October 15 was a Thursday, three days after my eleventh birthday. My father came home from work, smelling of cigarette smoke and booze, wearing that big goofy smile that was normally reserved for strangers. He kicked off his shoes, threw his Yankees cap at the hook next to the door and missed, then announced that he was taking me to the mall on Saturday to celebrate.
As with all of his grand pronouncements, he waited for me to show excitement at the prospect, maybe even a little joy, but my face remained in its usual dull set. The idea didn’t excite me. It made the hairs on my arms stand on end, churned in my stomach and sent sour little bubbles that burned into my throat. Malls were his favorite hunting grounds: all those shops, all those people, all those escapes. I would gladly give up birthdays and celebrations for the rest of my life if only I never had to set foot in a mall again.
He waited, and I tried to summon a smile, a hint of appreciation, any bit of emotion that would satisfy him, but nothing would come. I just felt sick. I couldn’t do it. Not again.
Of course he knew my thoughts. He always did. His jovial mood vanished in a heartbeat, his smile turning to a snarl. His right hand came up automatically, poised to strike my cheek the way he’d done a hundred times before, but with a muscle twitching in his jaw, another at the corner of his eye, he stilled the motion.
He wasn’t sparing me. I knew it, and the evil gleam in his eyes showed that he knew I knew. The punishment would come, just not before we went to the mall. He needed me to attract the kind of victim that excited him, and that attraction was always based on sympathy. Poor little waif, separated from her father, big brown eyes, trembling lower lip, fear in her voice—just the thing to kick maternal instincts into high gear. A bruised cheek, a split lip, a black eye—they earned sympathy, too, but not the kind he wanted. Needed.
Though I’d spent my entire life shrinking away from him, tonight I didn’t. Not this time. I stood tall and sullen and staring, but inside the shivers had started, and they wouldn’t stop for a long, long time. Saturday was only two days away. Some woman whose only fault in life was catching my father’s attention was going to suffer horribly and then she was going to die.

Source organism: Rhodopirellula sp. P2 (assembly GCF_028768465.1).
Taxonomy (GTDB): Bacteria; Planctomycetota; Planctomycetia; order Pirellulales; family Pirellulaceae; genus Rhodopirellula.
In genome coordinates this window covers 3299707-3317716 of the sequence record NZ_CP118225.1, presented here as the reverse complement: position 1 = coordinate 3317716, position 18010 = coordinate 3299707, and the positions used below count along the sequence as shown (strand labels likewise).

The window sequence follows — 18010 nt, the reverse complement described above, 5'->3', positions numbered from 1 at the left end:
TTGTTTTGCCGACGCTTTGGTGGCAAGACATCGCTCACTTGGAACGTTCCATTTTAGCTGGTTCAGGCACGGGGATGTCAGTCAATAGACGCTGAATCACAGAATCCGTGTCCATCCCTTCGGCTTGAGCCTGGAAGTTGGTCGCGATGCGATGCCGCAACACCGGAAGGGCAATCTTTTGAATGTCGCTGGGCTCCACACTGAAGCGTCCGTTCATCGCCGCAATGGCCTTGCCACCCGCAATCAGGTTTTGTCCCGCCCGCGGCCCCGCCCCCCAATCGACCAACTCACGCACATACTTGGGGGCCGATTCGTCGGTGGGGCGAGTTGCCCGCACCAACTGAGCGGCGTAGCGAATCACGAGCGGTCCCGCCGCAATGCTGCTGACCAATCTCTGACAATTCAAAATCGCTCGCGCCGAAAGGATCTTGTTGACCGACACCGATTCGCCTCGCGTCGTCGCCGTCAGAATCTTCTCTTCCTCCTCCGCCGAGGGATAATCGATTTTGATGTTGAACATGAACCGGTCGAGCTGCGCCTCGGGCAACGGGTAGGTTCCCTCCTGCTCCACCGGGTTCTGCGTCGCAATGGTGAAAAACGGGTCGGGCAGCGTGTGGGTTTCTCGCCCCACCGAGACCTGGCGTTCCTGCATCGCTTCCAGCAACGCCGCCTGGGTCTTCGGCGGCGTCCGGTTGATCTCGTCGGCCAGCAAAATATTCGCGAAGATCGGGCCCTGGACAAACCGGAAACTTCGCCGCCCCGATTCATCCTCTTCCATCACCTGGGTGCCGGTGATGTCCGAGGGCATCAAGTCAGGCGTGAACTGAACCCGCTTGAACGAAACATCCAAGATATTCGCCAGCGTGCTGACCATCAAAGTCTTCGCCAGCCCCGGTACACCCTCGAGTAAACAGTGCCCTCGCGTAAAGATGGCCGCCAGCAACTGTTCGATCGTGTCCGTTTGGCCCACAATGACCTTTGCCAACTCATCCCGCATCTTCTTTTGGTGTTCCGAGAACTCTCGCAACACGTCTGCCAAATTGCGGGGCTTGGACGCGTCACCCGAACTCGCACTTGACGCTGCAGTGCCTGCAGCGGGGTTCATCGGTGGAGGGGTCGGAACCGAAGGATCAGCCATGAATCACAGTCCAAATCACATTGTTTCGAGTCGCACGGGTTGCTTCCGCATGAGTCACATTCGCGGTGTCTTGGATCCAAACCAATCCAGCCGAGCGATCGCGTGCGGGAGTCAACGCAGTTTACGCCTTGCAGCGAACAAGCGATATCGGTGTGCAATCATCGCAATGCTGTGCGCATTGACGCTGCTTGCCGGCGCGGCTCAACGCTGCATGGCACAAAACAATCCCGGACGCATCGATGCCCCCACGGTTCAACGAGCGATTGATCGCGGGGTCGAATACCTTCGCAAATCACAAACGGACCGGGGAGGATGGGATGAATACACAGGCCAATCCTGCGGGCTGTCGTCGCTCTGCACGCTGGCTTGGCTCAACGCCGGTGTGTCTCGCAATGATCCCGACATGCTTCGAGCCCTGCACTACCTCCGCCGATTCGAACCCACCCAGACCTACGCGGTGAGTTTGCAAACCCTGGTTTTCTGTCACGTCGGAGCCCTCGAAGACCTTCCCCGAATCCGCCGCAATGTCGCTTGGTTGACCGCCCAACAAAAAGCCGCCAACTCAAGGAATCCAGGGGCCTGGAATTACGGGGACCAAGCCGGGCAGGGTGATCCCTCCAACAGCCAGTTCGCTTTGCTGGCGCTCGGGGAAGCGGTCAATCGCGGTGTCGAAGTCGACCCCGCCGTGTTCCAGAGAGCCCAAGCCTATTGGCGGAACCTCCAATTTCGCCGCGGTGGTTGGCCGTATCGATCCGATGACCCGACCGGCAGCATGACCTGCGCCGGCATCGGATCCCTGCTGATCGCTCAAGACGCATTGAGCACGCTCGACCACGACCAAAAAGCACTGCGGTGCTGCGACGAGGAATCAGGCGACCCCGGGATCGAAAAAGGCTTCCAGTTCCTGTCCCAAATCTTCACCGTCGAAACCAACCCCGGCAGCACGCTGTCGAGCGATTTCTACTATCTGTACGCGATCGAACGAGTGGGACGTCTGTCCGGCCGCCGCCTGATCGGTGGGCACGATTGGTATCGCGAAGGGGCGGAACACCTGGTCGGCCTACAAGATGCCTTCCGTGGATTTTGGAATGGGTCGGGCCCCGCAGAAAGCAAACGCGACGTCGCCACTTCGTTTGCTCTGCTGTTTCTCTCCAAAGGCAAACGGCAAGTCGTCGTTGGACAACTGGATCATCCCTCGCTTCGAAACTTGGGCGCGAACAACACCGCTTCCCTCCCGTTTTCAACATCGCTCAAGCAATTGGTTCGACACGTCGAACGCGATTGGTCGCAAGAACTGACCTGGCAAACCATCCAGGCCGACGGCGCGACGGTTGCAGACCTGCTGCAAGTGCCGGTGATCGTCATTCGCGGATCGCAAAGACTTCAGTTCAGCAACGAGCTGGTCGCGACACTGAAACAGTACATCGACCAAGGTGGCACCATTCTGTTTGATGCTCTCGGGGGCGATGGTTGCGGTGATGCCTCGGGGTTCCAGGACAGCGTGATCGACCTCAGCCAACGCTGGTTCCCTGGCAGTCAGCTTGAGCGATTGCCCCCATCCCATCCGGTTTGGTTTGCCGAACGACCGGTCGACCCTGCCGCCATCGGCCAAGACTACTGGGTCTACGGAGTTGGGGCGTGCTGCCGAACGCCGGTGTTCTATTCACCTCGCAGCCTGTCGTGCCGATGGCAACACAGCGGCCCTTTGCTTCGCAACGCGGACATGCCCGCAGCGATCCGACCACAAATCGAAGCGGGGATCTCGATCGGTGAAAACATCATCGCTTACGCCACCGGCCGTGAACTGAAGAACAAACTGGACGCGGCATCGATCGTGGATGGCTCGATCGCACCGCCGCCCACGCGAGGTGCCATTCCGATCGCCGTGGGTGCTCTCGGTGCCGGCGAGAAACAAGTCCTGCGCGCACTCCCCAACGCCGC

And then I would suffer, too, but I wouldn’t die. I didn’t know if that made me the lucky one.
Or the unlucky one.
—Excerpt, The Unlucky Ones by Jane Gama
Summer was a hell of a time to be in the lawn care business in Oklahoma.
With the air temperature hovering around ninety-five degrees and the humidity somewhere in the same range, Mila Ramirez was eager to escape the oppressive heat as soon as the battered pickup came to a stop. Opening the door required reaching through the window that wouldn’t roll up and grasping the outside handle, sizzling hot in the morning sun. She gave the door a shove with her foot, making it creak, then slid to the ground, her boots making solid clunks on the pavement. If the driveway had been blacktop instead, she was pretty sure they would have sunk into it.
You’re the one who wanted an outside job, remember? You should have become a lake ranger instead.
Alejandro and Mario tumbled out on her heels, bearing the smells of sweat, engine oil and unwashed bodies. If she didn’t smell just as bad, the odors might have overwhelmed her. As it was, she ignored their stink and her own and headed to the trailer.
Cheap plastic crinkled as Ruben handed out bottles of water from the cooler. He was a sour, taciturn man who worked hard, worked his crew hard and had little interest in chitchat. He had even less interest in Mila. None of the crews at Happy Grass Lawn Service did.
Which suited her fine. Hadn’t avoiding attention been one of her goals in life?
She slid the water bottle inside the insulated holder she wore bandolier-style, then grabbed the favorite of her trimmers and a garden trug filled with tools and headed around the corner of the house. Ruben didn’t bother to give them assignments; they’d worked together long enough to know their jobs. This customer was a regular, every Wednesday right after lunch.
The house was somewhere in the high six figures, but she paid it no mind. It was the yard she liked: spacious, more than five acres, with a sparkling blue pool and elaborate flower garden out back. She’d planted the garden herself back in the spring, coaxed the plants to grow from seedlings to strong lush specimens, full of color and fragrance and promise. The irrigation system took care of watering the rest of the week, but on Wednesdays, the plot got her personal attention as she watered and weeded and deadheaded, caring for it as if it were her own.